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MU Martian U by Lisa Arnopp
Sci-fi Romance

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MU Martian U by Lisa Arnopp
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Book 1 in the MU Series.

A Martian-constructed island that houses the elite Martian University, floats off the west coast of the United States of America. A known half-Martian is the first ever to be admitted into in Suzette’s Troop, where the guys are intimidated and the girls are besotted. The big problem is that someone is shooting full-blooded Martians ... obooko.

Download Book 2: MU Madam Ceasar


“Suzette?” Dad’s head pokes in my door. It was closed but you don’t think he’d knock, do you? “Suzette, are you here?” Dad is in his late forties and has dark brown hair that is graying at the temples, which does look distinguished but it’s a little premature considering our heritage. His eyes are a deep brown. The chub on him makes him seem warmer than he truly is and he stands out in our family because of it. We all have leaner features.

I close my book and sit up on my bed. “Weren’t you going to stay on the Island until school starts?”

“Change of plans. I have some good news that couldn’t wait. Artie’s whipping up a special meal as we speak.” He’s excited and it is a rare day that Stanley Russell lets his emotions show. Unlike me, Dad’s full Martian. I’d tell you to think Mr. Spock but that analogy is a very limited one. His ears aren’t pointed, his eyebrows are normal, and although he’s aloof he is hardly clinical twenty-four seven. However the Mr. Spock comparison is right on the money when it comes to Martian views on feelings. Emotions are determined to be weak and hence hidden. Martians pretend not to have any. Since they bottle them up, when they show, they show brightly. And Dad’s big smile is bright and shiny.

The term Martian was adopted by our people in the 1950’s when science fiction peaked in popularity. We use it tongue-in-cheek. Earthlings never discovered our home planet before it died and the first Martian settlers communicated via telepathy, so we never had a word for home or ourselves. Other worldly being sounded too dry and formal.

“What’s the occasion?” Why do I bite? He’s stringing me along for a big announcement. Dad wants the anticipation to last.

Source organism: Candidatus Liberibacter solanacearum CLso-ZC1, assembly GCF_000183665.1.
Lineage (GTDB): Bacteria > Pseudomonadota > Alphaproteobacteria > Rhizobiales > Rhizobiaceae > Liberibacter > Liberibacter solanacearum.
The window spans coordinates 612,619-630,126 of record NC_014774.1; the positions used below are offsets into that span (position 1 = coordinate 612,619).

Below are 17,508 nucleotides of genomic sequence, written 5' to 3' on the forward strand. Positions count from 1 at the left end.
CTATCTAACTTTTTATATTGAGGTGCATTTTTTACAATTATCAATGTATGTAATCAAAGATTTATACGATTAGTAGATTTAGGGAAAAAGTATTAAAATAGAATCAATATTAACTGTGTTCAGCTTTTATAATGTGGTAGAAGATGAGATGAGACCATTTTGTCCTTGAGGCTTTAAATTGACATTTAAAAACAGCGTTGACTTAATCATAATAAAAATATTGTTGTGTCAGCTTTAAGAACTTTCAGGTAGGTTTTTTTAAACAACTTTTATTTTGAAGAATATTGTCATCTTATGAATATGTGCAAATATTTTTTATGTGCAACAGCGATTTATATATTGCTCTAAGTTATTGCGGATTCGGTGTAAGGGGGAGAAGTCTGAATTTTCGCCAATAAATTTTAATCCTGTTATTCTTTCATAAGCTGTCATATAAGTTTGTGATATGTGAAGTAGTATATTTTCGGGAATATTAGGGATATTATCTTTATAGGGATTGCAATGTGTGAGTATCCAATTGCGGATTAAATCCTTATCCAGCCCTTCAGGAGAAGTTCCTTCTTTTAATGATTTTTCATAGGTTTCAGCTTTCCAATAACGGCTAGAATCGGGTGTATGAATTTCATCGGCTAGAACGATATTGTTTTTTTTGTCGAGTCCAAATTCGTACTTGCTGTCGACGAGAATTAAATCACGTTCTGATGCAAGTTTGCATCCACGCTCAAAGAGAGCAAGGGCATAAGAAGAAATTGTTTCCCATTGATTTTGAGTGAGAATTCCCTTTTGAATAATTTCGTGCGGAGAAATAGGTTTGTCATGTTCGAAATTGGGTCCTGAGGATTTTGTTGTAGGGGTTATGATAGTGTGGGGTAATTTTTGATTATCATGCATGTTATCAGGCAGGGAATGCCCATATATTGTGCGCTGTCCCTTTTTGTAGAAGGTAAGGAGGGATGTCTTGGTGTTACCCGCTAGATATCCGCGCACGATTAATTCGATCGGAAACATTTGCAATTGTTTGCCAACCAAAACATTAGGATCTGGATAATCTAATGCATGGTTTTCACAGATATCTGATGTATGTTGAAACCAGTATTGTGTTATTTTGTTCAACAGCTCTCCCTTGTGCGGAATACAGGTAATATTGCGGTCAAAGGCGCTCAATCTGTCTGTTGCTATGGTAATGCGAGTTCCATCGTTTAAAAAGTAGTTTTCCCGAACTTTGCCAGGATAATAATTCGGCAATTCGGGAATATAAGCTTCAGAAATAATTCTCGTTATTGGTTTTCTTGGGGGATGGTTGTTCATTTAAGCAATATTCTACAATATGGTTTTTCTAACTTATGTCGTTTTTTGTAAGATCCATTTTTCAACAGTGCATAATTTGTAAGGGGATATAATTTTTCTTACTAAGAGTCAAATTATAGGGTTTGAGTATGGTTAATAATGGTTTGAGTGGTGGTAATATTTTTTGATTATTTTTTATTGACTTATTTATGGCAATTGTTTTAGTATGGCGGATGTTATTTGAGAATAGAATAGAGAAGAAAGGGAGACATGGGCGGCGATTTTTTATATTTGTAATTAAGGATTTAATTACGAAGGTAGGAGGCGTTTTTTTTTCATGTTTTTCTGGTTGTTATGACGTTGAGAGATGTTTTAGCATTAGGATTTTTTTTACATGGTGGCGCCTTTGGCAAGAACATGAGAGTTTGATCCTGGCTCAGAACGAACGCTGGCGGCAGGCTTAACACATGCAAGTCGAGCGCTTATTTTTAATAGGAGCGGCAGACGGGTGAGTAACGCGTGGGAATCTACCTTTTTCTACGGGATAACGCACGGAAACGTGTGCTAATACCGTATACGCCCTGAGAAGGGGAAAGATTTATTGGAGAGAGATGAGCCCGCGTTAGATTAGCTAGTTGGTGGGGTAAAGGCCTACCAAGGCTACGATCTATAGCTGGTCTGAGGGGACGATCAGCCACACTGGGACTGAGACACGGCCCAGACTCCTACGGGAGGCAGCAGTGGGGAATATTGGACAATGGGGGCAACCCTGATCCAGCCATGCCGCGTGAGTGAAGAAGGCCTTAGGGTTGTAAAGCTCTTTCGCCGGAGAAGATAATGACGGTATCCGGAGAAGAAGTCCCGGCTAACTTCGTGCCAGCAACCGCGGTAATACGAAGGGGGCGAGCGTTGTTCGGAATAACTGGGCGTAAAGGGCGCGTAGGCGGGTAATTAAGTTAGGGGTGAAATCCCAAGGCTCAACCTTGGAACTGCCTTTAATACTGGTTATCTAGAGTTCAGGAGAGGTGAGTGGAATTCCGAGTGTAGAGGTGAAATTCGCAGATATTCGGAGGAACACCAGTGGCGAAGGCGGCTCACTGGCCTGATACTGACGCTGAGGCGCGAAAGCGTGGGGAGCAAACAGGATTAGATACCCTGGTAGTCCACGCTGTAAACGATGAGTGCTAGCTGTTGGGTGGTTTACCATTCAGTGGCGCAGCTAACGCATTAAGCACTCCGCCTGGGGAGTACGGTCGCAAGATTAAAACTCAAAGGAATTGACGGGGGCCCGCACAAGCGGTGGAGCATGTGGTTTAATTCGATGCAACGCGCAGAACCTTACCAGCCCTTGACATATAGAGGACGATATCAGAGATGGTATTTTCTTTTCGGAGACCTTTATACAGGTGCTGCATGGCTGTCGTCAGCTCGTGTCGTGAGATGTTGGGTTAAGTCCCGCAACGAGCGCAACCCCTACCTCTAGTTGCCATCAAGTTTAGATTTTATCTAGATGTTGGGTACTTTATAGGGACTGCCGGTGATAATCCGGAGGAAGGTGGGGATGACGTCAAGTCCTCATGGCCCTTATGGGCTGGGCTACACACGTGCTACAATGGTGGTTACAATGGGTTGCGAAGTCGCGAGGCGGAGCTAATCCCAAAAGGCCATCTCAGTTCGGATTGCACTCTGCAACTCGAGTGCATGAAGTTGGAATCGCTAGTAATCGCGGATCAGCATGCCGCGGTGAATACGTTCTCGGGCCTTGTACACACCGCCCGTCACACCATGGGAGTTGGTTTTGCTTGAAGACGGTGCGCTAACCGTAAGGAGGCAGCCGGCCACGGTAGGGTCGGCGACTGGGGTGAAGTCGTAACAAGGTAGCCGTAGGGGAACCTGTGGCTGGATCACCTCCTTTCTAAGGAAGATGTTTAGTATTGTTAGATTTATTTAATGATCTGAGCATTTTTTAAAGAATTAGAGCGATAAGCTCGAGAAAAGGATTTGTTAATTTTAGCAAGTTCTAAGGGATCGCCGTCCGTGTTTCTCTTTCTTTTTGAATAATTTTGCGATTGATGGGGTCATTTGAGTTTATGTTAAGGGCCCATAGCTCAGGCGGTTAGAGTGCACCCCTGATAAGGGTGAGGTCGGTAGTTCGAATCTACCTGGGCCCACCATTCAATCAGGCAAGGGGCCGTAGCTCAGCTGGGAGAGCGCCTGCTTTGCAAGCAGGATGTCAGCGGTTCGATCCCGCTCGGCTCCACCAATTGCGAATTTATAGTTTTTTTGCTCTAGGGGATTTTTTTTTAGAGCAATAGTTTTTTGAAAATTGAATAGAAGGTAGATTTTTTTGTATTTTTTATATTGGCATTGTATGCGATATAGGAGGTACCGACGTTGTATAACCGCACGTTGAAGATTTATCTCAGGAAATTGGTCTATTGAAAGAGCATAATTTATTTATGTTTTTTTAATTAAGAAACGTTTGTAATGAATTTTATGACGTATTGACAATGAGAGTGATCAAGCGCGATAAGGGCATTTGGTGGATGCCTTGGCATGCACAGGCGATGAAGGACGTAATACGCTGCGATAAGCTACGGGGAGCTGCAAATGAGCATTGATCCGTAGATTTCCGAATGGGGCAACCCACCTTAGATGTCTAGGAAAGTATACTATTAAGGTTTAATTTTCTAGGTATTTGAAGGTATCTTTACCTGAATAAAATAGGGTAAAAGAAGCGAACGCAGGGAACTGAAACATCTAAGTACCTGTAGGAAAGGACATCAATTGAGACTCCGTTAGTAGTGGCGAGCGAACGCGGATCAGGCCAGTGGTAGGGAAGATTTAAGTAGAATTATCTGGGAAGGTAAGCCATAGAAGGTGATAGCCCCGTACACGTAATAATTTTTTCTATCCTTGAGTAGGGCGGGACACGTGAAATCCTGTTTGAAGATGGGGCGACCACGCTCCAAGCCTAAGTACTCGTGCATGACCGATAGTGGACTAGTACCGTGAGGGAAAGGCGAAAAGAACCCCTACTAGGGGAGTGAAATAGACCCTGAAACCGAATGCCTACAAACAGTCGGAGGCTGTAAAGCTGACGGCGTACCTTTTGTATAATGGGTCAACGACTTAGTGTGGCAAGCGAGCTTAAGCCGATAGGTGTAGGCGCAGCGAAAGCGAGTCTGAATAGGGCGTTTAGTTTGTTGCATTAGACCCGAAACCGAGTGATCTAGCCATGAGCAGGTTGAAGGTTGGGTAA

“At dinner. Artie will want to hear.” Told you he liked to play me and with that tantalizing teaser Dad leaves with a skip in his step.

Artie’s full name is Artie Mann. Dad isn’t the most creative person on the planet and since Artie is an artificial man, he named him just that. If anyone, human or Martian, could tell Artie is robot, I’d be impressed. He is six foot exactly and has light brown hair and blue eyes that never get red or bleary. Other than not blinking enough and this weird

pupil size fluctuation tick when he thinks, he’s a perfect imitation of life. Artie isn’t really a maid or a butler or a baby-sitter but he does what we need. An old friend of Dad’s had made him for us since Dad got saddled with me. Fatherhood isn’t a natural talent of Dad’s, so he figured an unnatural substitute would fill in the gap.

Artie is an independent thinking being with synthetic emotions that are developed and balanced. His last programming was when I was five. He was given free will to use his best judgment. Somehow Dad didn’t foresee that a robot and a wise-ass kid could find ways to bend the spirit of the rules without breaking the letter of the law. I wasn’t that bad. Dad went off the deep end when he heard I had eaten Mac & Cheese for every meal in a week. So rather than having Artie contact him constantly, he choose to let the robot make the wise choice. By giving Artie self control, Dad pretty much made Artie alive. The three of us see it that way. Artie has more emotional range than dad and more emotional control that me.